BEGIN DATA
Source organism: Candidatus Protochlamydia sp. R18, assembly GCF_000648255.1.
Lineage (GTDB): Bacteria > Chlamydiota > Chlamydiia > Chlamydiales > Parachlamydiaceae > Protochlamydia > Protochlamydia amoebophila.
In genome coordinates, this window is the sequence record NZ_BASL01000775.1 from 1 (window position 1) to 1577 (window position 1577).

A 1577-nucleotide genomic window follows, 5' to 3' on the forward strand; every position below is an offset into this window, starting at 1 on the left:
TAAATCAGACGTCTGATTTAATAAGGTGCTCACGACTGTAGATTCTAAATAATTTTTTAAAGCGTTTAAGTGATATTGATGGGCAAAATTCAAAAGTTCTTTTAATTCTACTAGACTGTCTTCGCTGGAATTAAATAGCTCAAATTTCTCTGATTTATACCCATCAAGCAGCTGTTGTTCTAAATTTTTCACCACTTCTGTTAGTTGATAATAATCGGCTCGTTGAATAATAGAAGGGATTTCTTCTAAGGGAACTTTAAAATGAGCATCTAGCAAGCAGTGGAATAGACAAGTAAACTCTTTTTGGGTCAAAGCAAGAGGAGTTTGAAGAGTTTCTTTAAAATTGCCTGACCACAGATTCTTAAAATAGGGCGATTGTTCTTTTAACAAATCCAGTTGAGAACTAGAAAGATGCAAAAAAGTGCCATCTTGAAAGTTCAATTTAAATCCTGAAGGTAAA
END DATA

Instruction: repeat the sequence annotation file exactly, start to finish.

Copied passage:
Source organism: Candidatus Protochlamydia sp. R18, assembly GCF_000648255.1.
Lineage (GTDB): Bacteria > Chlamydiota > Chlamydiia > Chlamydiales > Parachlamydiaceae > Protochlamydia > Protochlamydia amoebophila.
In genome coordinates, this window is the sequence record NZ_BASL01000775.1 from 1 (window position 1) to 1577 (window position 1577).

A 1577-nucleotide genomic window follows, 5' to 3' on the forward strand; every position below is an offset into this window, starting at 1 on the left:
TAAATCAGACGTCTGATTTAATAAGGTGCTCACGACTGTAGATTCTAAATAATTTTTTAAAGCGTTTAAGTGATATTGATGGGCAAAATTCAAAAGTTCTTTTAATTCTACTAGACTGTCTTCGCTGGAATTAAATAGCTCAAATTTCTCTGATTTATACCCATCAAGCAGCTGTTGTTCTAAATTTTTCACCACTTCTGTTAGTTGATAATAATCGGCTCGTTGAATAATAGAAGGGATTTCTTCTAAGGGAACTTTAAAATGAGCATCTAGCAAGCAGTGGAATAGACAAGTAAACTCTTTTTGGGTCAAAGCAAGAGGAGTTTGAAGAGTTTCTTTAAAATTGCCTGACCACAGATTCTTAAAATAGGGCGATTGTTCTTTTAACAAATCCAGTTGAGAACTAGAAAGATGCAAAAAAGTGCCATCTTGAAAGTTCAATTTAAATCCTGAAGGTAAA